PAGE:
The story of Anna Sorokin It is the tale of a young woman who decided to be someone else and became that person – but at a huge cost.
Sorokin called Anna “Fake Heiress,” “Soho scammer,” and “Soho grifter,” and pretended to be a German heiress with a $67 million trust, according to prosecutors.
Prosecutors argued that Sorokin used that fake identity to deceive Manhattan’s elite, gaining access to parties, nightclubs, and exclusive hotels until her deception surfaced. Prosecutors alleged it seized hotels, restaurants, a private jet operator and banks from about $275,000 during a 10-month wave.
So who is the real Sorokin?
“This is a loaded question,” Sorokin told ABC News’s senior national affairs correspondent Deborah Roberts. “I would like to show the world that I am not that stupid and greedy person they portrayed me as.”
Watch the full story on “20/20” Friday at 10 PM ET on ABC
The 30-year-old was convicted in May 2019 of eight counts, including grand larceny, attempted grand larceny and theft of services. She was sentenced to four to 12 years in prison, a $24,000 fine and nearly $200,000 in restitution.
She served just under four years and was released on good behavior in February.
In fact, Sorokin, who is Russian-born and lived in Germany, hails from a middle-class family. She arrived in New York City in 2013 in her twenties. Ultimately, Sorokin convinced people, from friends to financial institutions, that she was a wealthy socialite and a travel pioneer, who picks up tabs and often pays cash — living the glamorous, expensive life she seems to flaunt on Instagram and Twitter.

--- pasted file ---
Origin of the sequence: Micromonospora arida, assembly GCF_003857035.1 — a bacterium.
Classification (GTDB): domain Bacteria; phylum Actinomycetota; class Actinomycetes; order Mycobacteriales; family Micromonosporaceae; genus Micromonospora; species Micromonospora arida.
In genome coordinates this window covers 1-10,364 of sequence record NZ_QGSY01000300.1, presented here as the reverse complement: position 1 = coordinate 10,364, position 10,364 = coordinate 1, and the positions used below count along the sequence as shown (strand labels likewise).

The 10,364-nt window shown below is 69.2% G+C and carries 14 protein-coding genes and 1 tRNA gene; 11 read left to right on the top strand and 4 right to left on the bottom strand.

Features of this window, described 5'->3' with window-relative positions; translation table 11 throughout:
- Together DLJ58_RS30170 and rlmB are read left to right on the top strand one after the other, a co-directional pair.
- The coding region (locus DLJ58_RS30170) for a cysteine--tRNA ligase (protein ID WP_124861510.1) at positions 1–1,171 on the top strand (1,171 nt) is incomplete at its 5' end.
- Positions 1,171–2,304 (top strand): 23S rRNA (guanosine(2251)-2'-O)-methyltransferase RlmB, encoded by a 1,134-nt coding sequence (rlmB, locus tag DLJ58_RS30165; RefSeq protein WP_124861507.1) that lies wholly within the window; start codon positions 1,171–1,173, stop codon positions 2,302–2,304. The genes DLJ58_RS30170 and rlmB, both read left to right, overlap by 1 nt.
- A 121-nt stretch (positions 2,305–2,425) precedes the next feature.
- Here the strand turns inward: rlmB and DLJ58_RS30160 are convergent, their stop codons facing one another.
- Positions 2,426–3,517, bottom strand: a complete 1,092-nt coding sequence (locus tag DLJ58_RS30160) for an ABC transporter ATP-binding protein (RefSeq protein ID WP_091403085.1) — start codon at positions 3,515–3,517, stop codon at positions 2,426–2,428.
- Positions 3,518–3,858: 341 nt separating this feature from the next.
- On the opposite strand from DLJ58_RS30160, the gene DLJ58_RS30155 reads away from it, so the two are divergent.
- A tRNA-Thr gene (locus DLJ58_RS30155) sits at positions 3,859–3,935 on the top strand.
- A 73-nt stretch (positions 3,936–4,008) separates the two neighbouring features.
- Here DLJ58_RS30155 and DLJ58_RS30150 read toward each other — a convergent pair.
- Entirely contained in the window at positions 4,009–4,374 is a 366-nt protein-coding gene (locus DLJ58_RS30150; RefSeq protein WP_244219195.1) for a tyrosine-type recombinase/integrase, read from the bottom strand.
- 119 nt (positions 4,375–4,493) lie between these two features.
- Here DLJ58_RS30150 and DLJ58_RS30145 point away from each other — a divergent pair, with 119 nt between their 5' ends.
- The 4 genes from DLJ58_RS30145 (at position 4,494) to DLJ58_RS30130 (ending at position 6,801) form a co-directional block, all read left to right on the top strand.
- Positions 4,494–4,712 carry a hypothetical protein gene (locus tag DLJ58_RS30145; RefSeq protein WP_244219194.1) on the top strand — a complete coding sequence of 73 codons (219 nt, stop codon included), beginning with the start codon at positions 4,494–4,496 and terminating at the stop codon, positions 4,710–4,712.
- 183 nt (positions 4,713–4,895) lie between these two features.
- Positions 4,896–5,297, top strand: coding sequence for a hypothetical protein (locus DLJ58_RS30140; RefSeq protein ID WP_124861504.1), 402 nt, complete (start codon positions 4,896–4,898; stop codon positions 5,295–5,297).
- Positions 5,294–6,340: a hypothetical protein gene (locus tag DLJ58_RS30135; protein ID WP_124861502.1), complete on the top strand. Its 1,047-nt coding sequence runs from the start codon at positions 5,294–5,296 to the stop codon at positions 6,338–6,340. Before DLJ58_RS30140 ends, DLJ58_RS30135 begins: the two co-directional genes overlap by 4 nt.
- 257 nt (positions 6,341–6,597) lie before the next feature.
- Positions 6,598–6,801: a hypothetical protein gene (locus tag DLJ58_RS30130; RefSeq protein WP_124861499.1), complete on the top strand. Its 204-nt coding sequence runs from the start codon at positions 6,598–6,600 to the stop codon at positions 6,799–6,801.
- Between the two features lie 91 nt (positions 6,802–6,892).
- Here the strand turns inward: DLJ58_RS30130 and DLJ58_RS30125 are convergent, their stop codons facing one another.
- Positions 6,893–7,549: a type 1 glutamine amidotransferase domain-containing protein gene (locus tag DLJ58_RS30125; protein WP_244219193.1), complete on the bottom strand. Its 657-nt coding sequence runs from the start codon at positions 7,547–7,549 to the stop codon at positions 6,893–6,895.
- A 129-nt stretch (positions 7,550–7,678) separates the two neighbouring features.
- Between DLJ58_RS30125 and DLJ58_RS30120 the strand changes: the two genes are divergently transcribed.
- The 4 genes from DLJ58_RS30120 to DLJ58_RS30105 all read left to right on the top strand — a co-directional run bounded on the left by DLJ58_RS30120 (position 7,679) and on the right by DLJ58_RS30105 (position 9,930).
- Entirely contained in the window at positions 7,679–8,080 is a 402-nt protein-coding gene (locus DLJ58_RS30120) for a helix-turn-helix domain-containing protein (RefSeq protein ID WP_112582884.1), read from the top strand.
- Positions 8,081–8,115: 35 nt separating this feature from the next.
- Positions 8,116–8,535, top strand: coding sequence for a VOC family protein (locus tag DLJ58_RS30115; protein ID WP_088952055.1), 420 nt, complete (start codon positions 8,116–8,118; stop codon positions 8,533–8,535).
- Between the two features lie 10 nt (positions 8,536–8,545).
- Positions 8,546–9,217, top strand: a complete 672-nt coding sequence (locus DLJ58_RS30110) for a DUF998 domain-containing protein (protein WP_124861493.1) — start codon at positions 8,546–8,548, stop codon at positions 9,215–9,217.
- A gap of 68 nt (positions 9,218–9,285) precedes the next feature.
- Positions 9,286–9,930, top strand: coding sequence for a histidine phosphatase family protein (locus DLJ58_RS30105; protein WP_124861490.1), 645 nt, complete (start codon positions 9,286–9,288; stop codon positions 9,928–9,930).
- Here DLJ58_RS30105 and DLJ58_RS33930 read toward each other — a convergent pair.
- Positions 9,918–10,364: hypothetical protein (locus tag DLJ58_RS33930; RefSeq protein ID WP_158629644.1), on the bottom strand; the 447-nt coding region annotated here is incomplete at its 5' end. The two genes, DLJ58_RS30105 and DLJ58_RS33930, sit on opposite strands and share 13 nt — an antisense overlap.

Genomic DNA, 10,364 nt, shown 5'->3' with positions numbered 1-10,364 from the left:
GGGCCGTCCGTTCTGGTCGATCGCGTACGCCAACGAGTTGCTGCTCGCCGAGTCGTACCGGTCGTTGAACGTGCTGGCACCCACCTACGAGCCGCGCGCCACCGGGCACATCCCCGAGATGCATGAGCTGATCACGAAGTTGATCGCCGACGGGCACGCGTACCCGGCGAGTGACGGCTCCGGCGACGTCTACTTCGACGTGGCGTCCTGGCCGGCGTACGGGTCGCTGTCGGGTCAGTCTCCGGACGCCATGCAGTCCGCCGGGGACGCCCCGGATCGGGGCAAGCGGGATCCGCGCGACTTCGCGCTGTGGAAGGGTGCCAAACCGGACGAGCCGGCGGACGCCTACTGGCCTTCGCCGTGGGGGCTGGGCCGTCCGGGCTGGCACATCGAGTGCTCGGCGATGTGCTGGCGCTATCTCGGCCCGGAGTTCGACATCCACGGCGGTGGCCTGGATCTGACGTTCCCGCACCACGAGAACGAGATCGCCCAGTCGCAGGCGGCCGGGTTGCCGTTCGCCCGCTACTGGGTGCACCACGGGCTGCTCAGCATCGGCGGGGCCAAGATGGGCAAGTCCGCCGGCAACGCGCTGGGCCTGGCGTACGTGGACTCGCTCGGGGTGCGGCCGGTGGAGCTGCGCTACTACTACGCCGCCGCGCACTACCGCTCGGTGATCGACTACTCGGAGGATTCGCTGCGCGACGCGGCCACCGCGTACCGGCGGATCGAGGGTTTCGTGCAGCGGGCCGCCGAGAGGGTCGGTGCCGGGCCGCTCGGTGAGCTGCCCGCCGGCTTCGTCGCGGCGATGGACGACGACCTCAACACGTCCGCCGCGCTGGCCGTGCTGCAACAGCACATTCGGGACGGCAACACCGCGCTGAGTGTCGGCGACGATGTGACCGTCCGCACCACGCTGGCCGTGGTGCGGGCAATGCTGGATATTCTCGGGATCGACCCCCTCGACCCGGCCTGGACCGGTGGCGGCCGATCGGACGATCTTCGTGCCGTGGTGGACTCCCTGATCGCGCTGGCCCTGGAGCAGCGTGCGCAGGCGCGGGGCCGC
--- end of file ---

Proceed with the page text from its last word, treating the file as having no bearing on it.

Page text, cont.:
As for the fake name “Delphi,” Sorokin said, “I just came up with it.”
Sorokin’s plan when she moved to Manhattan was to create a high-end, members-only arts club, according to her former defense attorney Todd Spodick.
“Arts, fashion, entertainment, music, restaurants, everything in one place,” he said. “The name of this was the Anna Delphi Foundation, ADF.”
But Sorokin said she never claimed to be an heir and never claimed it came from money. She said she “always knew” she couldn’t afford a lavish lifestyle on planes, knew she couldn’t pay back money she said she borrowed from others, but said she was “trying to fix that” before her arrest in 2017.
Spudk, her defense attorney at the trial, argued that Sorokin had done nothing wrong, and that she simply took advantage of a system, easy to seduce with glitter and magic, and told little white lies along the way.
“Anna intended to do things the right way,” he said, “but she couldn’t open those doors without doing something gray to open the door.” “Everyone creates their own version that they want the world to see…Everyone lies when it’s convenient for them…And Anna did the same. She can’t be 100% honest because no one will listen to her.”
“I had no fraudulent intent,” Sorokin said. “And I think that’s what really ought to count.”
Her ex-girlfriend Rachel Delauch Williams said she was among the many people Sorokin cheated on. Williams recounted her experience in an interview with ABC News as well as in her new book, “My Friend Anna: The True Story of a Fake Heiress.”
Williams said she met Sorokin at a Manhattan nightclub. At the time, the 28-year-old was a photo editor at Vanity Fair. She said her first impression of Sorokin was that she was “a bit gay”.
“People have asked [me]Were there red flags? ‘ Williams said. ‘I never asked if it was who she said she was. I had no reason to and would never have thought that way.”
Williams said Sorokin often picked up the tab, treating her to sumptuous dinners and $300 private fitness sessions and infrared sauna treatments.